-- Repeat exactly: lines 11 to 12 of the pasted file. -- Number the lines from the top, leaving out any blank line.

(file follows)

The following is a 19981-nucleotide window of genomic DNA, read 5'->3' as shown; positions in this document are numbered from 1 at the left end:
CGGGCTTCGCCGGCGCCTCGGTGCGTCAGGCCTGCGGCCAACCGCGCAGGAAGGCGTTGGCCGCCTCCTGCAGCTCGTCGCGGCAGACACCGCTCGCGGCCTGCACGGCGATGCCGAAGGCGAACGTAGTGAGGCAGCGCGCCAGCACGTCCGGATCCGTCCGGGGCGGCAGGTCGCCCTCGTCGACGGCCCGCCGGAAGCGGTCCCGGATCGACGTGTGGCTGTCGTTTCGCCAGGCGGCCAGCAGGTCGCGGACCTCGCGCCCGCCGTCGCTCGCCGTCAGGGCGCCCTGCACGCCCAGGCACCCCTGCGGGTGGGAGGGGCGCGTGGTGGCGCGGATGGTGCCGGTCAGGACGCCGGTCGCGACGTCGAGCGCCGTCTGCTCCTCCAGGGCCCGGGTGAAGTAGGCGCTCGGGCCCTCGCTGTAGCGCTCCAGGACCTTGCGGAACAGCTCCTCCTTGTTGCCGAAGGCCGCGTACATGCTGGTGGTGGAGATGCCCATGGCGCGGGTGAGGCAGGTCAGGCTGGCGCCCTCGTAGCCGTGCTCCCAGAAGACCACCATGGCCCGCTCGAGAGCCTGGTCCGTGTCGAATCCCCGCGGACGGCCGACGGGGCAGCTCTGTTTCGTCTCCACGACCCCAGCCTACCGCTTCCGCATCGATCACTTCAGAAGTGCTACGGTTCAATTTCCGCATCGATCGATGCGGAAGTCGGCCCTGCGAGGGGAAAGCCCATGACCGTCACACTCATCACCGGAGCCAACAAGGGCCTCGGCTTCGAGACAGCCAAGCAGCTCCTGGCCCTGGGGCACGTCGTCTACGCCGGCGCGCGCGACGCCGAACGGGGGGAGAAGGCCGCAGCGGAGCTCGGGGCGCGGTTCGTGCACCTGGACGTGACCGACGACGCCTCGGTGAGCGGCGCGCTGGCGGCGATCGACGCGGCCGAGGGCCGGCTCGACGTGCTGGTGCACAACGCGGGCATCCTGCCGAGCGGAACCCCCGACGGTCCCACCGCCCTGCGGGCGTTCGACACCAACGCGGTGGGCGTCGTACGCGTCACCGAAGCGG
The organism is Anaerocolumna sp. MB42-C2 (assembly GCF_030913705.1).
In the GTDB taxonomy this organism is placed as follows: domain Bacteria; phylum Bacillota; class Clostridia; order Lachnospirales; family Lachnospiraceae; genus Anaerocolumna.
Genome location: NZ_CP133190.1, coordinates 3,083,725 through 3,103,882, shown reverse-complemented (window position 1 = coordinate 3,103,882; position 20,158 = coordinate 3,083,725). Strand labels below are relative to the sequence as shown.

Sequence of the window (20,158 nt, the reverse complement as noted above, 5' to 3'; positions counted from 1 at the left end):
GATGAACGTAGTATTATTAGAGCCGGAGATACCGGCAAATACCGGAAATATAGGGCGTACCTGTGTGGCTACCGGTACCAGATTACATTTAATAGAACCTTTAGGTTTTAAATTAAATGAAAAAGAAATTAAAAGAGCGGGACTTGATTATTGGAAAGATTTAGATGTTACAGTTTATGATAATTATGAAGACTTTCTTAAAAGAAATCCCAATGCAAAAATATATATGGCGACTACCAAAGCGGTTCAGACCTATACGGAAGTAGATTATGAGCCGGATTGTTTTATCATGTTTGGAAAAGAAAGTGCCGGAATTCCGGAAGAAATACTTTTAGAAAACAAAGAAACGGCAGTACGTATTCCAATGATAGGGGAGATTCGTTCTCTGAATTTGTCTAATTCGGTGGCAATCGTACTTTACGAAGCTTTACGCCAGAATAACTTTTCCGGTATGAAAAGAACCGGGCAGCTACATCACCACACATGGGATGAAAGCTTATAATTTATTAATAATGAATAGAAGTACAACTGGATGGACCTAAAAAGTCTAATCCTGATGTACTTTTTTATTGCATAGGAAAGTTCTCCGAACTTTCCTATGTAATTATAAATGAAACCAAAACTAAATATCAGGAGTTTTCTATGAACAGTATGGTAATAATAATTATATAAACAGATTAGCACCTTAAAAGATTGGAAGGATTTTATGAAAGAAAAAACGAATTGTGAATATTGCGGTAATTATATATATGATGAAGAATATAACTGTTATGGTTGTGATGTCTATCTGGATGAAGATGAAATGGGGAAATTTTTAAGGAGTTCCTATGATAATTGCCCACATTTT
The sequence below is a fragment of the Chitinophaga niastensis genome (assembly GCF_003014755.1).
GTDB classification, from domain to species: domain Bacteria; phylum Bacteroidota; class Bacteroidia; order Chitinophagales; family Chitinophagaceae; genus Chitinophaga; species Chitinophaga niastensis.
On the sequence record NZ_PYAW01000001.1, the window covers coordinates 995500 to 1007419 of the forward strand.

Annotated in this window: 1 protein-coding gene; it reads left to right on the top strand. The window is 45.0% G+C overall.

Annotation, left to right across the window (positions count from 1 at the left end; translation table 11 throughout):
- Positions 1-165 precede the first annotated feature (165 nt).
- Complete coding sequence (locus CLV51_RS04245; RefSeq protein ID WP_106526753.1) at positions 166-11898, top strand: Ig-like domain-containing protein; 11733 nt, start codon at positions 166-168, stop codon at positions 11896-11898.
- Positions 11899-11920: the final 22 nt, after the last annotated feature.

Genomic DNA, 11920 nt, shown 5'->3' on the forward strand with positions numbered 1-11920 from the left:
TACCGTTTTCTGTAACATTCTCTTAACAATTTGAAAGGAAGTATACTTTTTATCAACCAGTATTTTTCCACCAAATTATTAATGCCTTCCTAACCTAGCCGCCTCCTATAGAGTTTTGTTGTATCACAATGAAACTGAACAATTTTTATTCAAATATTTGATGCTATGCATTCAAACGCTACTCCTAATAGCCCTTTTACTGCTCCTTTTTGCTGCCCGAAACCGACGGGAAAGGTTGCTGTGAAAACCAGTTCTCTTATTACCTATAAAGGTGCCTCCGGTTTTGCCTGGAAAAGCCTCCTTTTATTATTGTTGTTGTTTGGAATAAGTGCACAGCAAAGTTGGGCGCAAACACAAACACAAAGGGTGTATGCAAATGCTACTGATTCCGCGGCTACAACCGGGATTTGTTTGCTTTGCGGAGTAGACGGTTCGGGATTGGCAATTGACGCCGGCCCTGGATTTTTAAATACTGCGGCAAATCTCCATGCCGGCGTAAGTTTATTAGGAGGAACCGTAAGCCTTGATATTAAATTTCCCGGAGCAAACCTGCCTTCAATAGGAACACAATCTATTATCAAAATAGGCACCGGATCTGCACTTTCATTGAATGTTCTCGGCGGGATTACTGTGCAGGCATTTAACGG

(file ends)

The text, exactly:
Annotated in this window: 1 protein-coding gene; it reads left to right on the top strand. The window is 45.0% G+C overall.

Annotation, left to right across the window (positions count from 1 at the left end; translation table 11 throughout):